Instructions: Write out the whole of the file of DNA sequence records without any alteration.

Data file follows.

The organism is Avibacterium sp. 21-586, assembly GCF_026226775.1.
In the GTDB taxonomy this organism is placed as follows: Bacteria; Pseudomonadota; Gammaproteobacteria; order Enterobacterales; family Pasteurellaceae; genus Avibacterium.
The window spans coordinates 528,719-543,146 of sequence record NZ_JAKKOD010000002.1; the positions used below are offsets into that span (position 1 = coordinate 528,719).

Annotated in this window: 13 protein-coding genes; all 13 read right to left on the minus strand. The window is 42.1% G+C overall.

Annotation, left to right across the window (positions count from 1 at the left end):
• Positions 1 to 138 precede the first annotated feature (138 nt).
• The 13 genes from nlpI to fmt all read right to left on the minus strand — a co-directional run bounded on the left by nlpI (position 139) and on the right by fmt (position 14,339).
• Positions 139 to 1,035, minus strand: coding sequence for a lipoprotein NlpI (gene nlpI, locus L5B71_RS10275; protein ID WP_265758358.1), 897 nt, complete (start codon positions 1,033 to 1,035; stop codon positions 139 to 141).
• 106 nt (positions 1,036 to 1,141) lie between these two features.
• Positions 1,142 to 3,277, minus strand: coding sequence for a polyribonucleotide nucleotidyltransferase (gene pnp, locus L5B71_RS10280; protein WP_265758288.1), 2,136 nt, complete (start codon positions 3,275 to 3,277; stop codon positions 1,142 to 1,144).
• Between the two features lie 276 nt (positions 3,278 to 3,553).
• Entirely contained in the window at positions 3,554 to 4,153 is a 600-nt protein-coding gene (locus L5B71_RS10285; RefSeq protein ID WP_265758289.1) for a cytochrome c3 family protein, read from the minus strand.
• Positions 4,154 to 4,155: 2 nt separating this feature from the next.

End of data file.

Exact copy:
The organism is Avibacterium sp. 21-586, assembly GCF_026226775.1.
In the GTDB taxonomy this organism is placed as follows: Bacteria; Pseudomonadota; Gammaproteobacteria; order Enterobacterales; family Pasteurellaceae; genus Avibacterium.
The window spans coordinates 528,719-543,146 of sequence record NZ_JAKKOD010000002.1; the positions used below are offsets into that span (position 1 = coordinate 528,719).

Annotated in this window: 13 protein-coding genes; all 13 read right to left on the minus strand. The window is 42.1% G+C overall.

Annotation, left to right across the window (positions count from 1 at the left end):
• Positions 1 to 138 precede the first annotated feature (138 nt).
• The 13 genes from nlpI to fmt all read right to left on the minus strand — a co-directional run bounded on the left by nlpI (position 139) and on the right by fmt (position 14,339).
• Positions 139 to 1,035, minus strand: coding sequence for a lipoprotein NlpI (gene nlpI, locus L5B71_RS10275; protein ID WP_265758358.1), 897 nt, complete (start codon positions 1,033 to 1,035; stop codon positions 139 to 141).
• 106 nt (positions 1,036 to 1,141) lie between these two features.
• Positions 1,142 to 3,277, minus strand: coding sequence for a polyribonucleotide nucleotidyltransferase (gene pnp, locus L5B71_RS10280; protein WP_265758288.1), 2,136 nt, complete (start codon positions 3,275 to 3,277; stop codon positions 1,142 to 1,144).
• Between the two features lie 276 nt (positions 3,278 to 3,553).
• Entirely contained in the window at positions 3,554 to 4,153 is a 600-nt protein-coding gene (locus L5B71_RS10285; RefSeq protein ID WP_265758289.1) for a cytochrome c3 family protein, read from the minus strand.
• Positions 4,154 to 4,155: 2 nt separating this feature from the next.